William’s grandson David Graham talks about when his grandfather enlisted, and the time that he was wounded near the Hindenburg line.
The date on the lease for William’s land was the 1st of May 1919.

His grandson David talks about William and the land where his family still live.

Bibliography

Beresford, Quentin. The World War One soldier settlement scheme in Tasmania [online]. Papers and Proceedings: Tasmanian Historical Research Association, Vol. 30, No. 3, Sept 1983: 90-100. Availability:<http://search.informit.com.au.instance1.ezproxy.education.tas.gov.au/documentSummary;dn=840404145;res=IELAPA>ISSN: 0039-9809. [cited 19 Apr 17] (Log in with your LINC Tasmania membership details)

Richardson, Andrew. Soldier Land Settlement Scheme [online]. The companion to Tasmanian History. Availability: http://www.utas.edu.au/library/companion_to_tasmanian_history/S/Soldier%20settlement.htm accessed 19/04/17

Government Printer (1919) Information for returned soldiers desirous of obtaining land under “The Returned Soldiers’ Settlement Act, 1916”

A Peek Inside the Cascades Female Factory, 1833-1834, and a New Digital Volunteer Expedition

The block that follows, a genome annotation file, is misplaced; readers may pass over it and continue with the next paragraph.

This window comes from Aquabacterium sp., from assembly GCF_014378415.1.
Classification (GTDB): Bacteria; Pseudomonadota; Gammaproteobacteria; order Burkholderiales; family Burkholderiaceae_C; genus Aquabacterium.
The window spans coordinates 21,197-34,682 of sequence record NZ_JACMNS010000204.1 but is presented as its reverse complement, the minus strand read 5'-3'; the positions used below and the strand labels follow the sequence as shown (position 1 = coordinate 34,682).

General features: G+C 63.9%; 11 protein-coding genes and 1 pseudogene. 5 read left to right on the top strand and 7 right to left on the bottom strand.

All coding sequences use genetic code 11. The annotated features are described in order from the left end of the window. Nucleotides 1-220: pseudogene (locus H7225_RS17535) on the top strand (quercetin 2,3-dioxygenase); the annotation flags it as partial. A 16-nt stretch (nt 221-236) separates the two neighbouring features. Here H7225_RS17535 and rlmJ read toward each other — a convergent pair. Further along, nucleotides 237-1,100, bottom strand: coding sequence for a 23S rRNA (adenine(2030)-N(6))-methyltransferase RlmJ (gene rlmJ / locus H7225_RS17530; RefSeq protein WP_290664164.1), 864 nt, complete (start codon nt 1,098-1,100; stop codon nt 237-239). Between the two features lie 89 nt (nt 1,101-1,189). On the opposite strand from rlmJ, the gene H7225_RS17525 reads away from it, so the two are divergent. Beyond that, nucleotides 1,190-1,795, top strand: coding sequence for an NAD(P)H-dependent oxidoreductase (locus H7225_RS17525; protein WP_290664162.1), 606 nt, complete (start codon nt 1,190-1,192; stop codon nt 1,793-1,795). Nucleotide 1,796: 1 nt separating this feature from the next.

At the foot of Mount Wellington stands the remains of a forbidding institution.  Nearly two centuries ago, the walls of the Cascades Female Factory housed hundreds of women, children and babies. Some of these convict women were waiting to go to new masters, others were being punished. Now you can help to tell their stories through our newest digital volunteering project, transcribing the Register of Female Convicts at the Cascades Female Factory, 1833-1834.

 

Continue reading “A Peek Inside the Cascades Female Factory, 1833-1834, and a New Digital Volunteer Expedition”

The Southern Tasmanian Volunteer Artillery

Have you ever driven past the Alexandra Battery in Sandy Bay and wondered what it was for? Have you ever heard rumours of a planned Russian invasion of Tasmania in the 19th century? As Anzac Day approaches, we’d like to share the story of the Southern Volunteer Artillery Regiment with you. Thanks to our new corps of online volunteers, we can now tell this amazing story in a new way, preserve it for future generations, and maybe even link it to your own family history. Intrigued? Want to get involved? Read on!

Continue reading “The Southern Tasmanian Volunteer Artillery”

The convict letters of George Bramwell: Convicted felon, yeoman, farmer, horse dealer and adulterer

Re boxing a series of old legal documents is not my idea of a fun few months. It usually involves simply pulling out the paper clips and pins that damage the old paper and re housing them into crisp white archival folders.